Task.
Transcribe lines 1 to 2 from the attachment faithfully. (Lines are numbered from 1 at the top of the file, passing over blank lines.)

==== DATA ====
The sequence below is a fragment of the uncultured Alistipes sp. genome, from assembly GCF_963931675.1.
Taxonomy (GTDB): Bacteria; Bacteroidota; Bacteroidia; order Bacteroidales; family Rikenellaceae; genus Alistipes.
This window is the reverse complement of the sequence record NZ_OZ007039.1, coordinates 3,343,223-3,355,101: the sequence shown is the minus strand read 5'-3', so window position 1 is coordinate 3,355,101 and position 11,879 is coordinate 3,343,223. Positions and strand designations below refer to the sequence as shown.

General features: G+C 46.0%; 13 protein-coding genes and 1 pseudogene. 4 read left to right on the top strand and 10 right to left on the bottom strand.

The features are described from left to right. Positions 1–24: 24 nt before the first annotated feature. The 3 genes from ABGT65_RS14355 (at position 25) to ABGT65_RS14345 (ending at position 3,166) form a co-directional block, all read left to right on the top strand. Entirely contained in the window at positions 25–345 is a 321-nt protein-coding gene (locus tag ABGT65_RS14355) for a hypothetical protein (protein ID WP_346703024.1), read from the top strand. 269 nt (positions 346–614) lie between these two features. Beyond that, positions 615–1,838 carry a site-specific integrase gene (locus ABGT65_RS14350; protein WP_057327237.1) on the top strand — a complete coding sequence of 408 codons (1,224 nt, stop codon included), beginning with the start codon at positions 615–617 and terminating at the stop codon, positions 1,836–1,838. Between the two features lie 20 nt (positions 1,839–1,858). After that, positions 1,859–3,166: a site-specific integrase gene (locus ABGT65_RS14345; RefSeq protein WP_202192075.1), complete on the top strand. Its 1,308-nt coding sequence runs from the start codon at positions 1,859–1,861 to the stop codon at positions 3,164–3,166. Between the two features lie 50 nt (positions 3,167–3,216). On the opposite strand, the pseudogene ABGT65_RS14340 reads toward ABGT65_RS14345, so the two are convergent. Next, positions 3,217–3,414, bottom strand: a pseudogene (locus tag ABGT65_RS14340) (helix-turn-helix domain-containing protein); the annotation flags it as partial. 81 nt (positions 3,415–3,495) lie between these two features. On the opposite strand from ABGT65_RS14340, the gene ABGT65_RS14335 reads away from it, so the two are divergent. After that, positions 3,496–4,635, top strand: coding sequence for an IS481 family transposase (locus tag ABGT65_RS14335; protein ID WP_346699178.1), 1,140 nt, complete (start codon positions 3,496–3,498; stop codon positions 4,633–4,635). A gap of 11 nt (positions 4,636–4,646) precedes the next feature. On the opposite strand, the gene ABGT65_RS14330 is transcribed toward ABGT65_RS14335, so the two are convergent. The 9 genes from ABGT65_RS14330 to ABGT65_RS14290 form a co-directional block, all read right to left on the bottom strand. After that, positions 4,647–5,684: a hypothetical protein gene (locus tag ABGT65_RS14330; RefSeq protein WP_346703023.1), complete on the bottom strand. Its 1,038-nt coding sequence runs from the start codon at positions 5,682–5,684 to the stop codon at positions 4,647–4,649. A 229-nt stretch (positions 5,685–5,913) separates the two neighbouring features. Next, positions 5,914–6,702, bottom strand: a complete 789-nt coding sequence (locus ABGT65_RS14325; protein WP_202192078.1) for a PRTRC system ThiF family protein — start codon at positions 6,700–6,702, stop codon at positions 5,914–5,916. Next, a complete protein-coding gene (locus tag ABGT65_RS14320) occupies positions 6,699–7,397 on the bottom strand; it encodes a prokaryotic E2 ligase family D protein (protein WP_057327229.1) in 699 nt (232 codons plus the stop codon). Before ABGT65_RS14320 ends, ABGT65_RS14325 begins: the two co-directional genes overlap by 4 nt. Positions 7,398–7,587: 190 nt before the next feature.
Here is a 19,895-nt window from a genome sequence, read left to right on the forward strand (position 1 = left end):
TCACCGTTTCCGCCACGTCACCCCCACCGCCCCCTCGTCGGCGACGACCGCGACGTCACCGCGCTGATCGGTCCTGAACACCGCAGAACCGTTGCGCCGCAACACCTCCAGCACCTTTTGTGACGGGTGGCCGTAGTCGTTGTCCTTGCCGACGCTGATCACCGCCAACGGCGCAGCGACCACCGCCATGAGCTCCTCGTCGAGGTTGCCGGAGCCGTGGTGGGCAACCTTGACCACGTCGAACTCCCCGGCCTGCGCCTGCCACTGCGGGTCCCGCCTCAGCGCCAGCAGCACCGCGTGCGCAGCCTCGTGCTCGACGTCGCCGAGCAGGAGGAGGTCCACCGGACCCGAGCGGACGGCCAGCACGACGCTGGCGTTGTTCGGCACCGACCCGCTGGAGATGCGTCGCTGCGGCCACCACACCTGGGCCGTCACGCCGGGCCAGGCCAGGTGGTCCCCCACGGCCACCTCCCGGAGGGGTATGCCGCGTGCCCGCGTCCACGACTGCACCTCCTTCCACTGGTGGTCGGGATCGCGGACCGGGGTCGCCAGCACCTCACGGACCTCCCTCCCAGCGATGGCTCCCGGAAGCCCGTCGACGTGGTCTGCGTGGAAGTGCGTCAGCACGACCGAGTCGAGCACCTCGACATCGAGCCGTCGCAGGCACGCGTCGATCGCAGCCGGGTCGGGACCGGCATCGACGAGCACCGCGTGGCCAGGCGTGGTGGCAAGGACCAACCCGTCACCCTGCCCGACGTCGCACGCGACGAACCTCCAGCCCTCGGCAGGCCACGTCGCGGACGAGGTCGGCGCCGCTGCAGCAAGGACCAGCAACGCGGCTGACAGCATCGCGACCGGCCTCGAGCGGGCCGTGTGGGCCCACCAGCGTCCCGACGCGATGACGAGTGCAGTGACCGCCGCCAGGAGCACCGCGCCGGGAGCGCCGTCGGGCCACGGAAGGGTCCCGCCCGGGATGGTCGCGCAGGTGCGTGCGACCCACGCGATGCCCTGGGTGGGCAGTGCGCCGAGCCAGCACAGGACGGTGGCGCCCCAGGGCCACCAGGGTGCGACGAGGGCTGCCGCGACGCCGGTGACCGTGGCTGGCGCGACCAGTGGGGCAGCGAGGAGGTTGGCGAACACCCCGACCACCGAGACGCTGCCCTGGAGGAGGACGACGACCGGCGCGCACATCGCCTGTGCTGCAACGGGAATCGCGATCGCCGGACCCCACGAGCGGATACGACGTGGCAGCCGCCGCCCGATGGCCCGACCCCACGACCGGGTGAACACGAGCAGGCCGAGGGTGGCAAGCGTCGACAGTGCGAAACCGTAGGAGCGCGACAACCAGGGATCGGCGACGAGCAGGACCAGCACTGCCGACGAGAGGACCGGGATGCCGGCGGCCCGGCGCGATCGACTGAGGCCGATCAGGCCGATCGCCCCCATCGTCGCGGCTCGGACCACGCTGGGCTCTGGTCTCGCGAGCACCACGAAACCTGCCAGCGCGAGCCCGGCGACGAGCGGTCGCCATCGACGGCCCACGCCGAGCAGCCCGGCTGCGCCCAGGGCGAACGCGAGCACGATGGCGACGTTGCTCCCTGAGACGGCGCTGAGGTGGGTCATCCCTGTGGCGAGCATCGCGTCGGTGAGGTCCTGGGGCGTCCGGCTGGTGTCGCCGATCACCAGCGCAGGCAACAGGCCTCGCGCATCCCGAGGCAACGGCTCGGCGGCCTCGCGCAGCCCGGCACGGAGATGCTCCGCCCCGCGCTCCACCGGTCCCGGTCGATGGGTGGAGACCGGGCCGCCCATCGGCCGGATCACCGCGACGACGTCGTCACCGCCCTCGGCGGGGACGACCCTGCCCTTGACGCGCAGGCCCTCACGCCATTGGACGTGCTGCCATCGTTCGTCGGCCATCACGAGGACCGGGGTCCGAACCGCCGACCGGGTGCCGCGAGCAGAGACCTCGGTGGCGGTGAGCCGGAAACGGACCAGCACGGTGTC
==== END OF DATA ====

The sequence below is a fragment of the uncultured Alistipes sp. genome, from assembly GCF_963931675.1.
Taxonomy (GTDB): Bacteria; Bacteroidota; Bacteroidia; order Bacteroidales; family Rikenellaceae; genus Alistipes.